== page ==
The Voyage


Andy and Melissa are sailing around the world on their 48-foot sailboat, Spectacle.

The Position

Bali, Indonesia

The Pictures

The Voyage of Spectacle

Episode III — The Thrill of Victory and the Agony of Defeat

As I’m a white-collar sissy boy who didn’t exactly spend his childhood weekends working on cars in the garage with his dad, losing the engine was bad news.  There’s no question that my biggest shortcoming as a captain right now is my mastery of Spectacle’s systems and how to repair them.  The sailing part I get.  The navigating part I get.  Diesel engine repairs?  Not my strong suit.

Bye-bye beers and laughs, and hello tools, books and manuals.

We had good oil pressure and weren’t overheating, so it was pretty apparent that we were having some sort of fuel problem.  We bled and bled and bled and bled that engine (trying to get any air out of the fuel line) … to no avail.  I switched gas tanks, changed the Racor elements and changed the fuel filter.  And bled it some more.  This went on and on and on for about 6 hours.  No luck.  Finally, I’d had enough and decided that we were going to sail through the night and fix the engine in the morning.

Early the next day (the 23rd), after only an hour or so of work, the engine roared back to life.  Needless to say, I felt extremely macho (being covered in diesel fuel helped).  It felt great to “pass” the first big challenge posed to me by the boat, the weather conditions were tolerable (even bordering on nice), and I felt like a cold Presidente.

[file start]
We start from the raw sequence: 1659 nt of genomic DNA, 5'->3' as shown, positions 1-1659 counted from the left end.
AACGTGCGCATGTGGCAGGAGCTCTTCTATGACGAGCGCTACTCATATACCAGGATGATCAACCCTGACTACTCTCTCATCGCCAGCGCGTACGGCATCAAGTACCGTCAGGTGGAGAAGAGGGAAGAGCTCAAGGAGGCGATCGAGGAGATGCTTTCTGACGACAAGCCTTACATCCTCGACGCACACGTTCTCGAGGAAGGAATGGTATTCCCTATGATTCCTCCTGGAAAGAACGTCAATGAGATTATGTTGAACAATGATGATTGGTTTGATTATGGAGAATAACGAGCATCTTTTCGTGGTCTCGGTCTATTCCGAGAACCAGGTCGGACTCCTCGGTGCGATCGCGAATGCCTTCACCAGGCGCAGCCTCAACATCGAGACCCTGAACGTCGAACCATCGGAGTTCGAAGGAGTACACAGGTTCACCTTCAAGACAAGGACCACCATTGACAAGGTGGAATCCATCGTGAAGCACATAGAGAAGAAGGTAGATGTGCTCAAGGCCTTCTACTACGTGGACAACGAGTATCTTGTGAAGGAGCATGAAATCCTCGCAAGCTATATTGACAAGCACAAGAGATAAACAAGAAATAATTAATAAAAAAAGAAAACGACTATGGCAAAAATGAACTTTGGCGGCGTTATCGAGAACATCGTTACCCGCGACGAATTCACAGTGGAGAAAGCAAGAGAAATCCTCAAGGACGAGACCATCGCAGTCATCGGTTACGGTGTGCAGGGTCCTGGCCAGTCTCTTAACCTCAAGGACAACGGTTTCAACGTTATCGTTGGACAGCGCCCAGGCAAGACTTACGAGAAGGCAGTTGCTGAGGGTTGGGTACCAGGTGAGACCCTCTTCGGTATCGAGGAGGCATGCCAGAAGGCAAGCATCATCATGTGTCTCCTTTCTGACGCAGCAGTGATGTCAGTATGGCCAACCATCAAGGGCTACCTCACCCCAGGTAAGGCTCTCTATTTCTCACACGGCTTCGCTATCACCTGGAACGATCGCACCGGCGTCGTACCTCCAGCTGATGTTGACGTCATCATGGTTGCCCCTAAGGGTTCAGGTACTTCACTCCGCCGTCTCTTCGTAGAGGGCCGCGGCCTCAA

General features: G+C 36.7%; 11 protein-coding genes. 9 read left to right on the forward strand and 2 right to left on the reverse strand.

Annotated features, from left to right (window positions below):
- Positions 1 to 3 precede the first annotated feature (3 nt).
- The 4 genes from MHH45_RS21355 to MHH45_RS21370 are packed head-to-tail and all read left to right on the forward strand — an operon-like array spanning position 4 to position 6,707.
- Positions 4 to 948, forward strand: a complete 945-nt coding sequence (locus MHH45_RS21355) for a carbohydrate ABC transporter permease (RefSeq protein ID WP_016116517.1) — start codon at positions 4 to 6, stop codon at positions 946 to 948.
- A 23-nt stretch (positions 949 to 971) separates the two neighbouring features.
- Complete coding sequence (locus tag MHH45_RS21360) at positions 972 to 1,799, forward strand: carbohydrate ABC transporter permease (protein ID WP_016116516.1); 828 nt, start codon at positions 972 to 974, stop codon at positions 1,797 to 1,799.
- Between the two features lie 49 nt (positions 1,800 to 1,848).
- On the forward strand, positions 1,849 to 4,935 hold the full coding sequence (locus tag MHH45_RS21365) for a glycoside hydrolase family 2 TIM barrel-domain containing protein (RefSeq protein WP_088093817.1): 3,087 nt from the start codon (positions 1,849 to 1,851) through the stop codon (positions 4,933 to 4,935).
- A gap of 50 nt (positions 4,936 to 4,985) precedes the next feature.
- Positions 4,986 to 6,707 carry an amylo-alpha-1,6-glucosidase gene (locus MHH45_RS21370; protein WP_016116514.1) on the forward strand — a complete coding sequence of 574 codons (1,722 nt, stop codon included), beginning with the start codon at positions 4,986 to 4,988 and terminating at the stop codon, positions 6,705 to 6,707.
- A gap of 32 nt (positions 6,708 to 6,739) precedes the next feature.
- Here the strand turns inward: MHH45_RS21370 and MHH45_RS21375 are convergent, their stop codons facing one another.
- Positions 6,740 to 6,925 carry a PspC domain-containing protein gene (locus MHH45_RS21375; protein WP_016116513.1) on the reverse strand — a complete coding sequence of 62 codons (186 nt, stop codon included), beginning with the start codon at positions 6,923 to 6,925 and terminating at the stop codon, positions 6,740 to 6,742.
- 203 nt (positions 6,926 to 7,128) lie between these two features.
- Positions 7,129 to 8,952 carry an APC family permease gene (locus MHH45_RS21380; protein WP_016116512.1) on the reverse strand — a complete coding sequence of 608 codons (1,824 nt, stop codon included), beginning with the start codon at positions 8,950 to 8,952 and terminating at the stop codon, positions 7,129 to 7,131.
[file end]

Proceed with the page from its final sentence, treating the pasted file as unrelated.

“Come on up and join me for a beer,” I hollered down to Melissa, who was at the navigation station.

“I’ll have that beer with you when the batteries read 11.4,” she responded.

You see, when the engine is off, the boat’s batteries are not being charged by the alternator on the engine.  Indeed, a cruising boat without an independent, working generator needs to periodically (typically once per day) run its engine just to keep its house batteries (for lights, navigation equipment, etc.) charged.  Most boats don’t have generators, and, as you may recall, ours wasn’t working and was awaiting service in the Virgin Islands.

During the delay in fixing the engine, the battery charge had gotten down to 11.3 volts.  This is pretty low (usually they are in the 13+ range) but not quite a crisis.  Now that the engine was running, the batteries should have begun to recharge. 

Sadly, we never had that beer.  We have a couple of theories about why the batteries would not charge.  It’s possible that both (we have two) of our alternators were faulty (this is pretty unlikely).  It’s more likely that a certain piece of very ill-conceived electrical regulation equipment was intentionally preventing the batteries from charging because … that’s right … they weren’t charged enough.  Crazy as that sounds, I’m pretty sure that’s what happened. 

We tried to minimize our electrical usage, turning off everything but essential/near-essential systems such as the autopilot and GPS.  The engine was purring along just fine, but the voltage meter started slowly ticking downward. 11.2, 11.1, 11.0, 10.9…

At around 10.5, the same suspect piece of equipment decided to alert us to our low voltage. BEEP, BEEP, BEEP, BEEP.  Yeah, yeah … we get it.  Maybe if you weren’t wasting so much power beeping at us, our voltage wouldn’t be so low.  We could not get this alarm to shut up.  Only when we finally plugged into shore power in Provo did the buzzer finally turn off.

This was quite annoying, but we were still making pretty good time – I thought Erik still might make his plane the following afternoon.  The engine was on, the essential electrical systems were functioning.  By 4:00 p.m. on the 23rd, having had to change to a near due-southerly course because of the wind, we found ourselves rounding the southwest corner of Acklins Island (population 428), preparing to turn east for a straight shot to Provo.